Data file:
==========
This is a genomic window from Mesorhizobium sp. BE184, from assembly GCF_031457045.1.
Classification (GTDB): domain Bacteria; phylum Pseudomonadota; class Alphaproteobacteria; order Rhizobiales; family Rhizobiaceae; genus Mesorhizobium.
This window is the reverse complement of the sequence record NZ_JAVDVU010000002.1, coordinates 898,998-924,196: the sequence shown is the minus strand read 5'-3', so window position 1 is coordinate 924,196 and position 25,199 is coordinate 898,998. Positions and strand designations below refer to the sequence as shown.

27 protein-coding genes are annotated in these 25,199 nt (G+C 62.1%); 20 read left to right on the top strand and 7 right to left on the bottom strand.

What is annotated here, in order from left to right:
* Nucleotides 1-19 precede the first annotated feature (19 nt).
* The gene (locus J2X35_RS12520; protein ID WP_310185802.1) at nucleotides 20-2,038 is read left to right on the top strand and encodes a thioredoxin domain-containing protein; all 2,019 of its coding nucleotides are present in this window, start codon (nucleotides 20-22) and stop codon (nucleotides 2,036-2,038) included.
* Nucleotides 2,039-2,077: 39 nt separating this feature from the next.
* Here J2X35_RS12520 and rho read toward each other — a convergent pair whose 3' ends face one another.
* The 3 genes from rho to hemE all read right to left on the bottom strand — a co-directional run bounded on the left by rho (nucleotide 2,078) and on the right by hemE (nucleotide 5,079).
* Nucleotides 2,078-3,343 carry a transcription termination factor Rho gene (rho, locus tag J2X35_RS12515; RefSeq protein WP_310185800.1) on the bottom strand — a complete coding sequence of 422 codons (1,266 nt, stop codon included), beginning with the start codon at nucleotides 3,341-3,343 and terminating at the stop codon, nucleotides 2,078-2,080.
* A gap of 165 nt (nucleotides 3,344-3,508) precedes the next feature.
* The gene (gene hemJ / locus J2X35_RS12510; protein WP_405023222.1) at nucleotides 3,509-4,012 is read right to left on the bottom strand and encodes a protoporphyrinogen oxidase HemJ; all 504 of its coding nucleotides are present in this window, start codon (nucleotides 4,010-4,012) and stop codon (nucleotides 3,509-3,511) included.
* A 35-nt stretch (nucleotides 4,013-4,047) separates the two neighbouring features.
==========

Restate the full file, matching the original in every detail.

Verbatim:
This is a genomic window from Mesorhizobium sp. BE184, from assembly GCF_031457045.1.
Classification (GTDB): domain Bacteria; phylum Pseudomonadota; class Alphaproteobacteria; order Rhizobiales; family Rhizobiaceae; genus Mesorhizobium.
This window is the reverse complement of the sequence record NZ_JAVDVU010000002.1, coordinates 898,998-924,196: the sequence shown is the minus strand read 5'-3', so window position 1 is coordinate 924,196 and position 25,199 is coordinate 898,998. Positions and strand designations below refer to the sequence as shown.

27 protein-coding genes are annotated in these 25,199 nt (G+C 62.1%); 20 read left to right on the top strand and 7 right to left on the bottom strand.

What is annotated here, in order from left to right:
* Nucleotides 1-19 precede the first annotated feature (19 nt).
* The gene (locus J2X35_RS12520; protein ID WP_310185802.1) at nucleotides 20-2,038 is read left to right on the top strand and encodes a thioredoxin domain-containing protein; all 2,019 of its coding nucleotides are present in this window, start codon (nucleotides 20-22) and stop codon (nucleotides 2,036-2,038) included.
* Nucleotides 2,039-2,077: 39 nt separating this feature from the next.
* Here J2X35_RS12520 and rho read toward each other — a convergent pair whose 3' ends face one another.
* The 3 genes from rho to hemE all read right to left on the bottom strand — a co-directional run bounded on the left by rho (nucleotide 2,078) and on the right by hemE (nucleotide 5,079).
* Nucleotides 2,078-3,343 carry a transcription termination factor Rho gene (rho, locus tag J2X35_RS12515; RefSeq protein WP_310185800.1) on the bottom strand — a complete coding sequence of 422 codons (1,266 nt, stop codon included), beginning with the start codon at nucleotides 3,341-3,343 and terminating at the stop codon, nucleotides 2,078-2,080.
* A gap of 165 nt (nucleotides 3,344-3,508) precedes the next feature.
* The gene (gene hemJ / locus J2X35_RS12510; protein WP_405023222.1) at nucleotides 3,509-4,012 is read right to left on the bottom strand and encodes a protoporphyrinogen oxidase HemJ; all 504 of its coding nucleotides are present in this window, start codon (nucleotides 4,010-4,012) and stop codon (nucleotides 3,509-3,511) included.
* A 35-nt stretch (nucleotides 4,013-4,047) separates the two neighbouring features.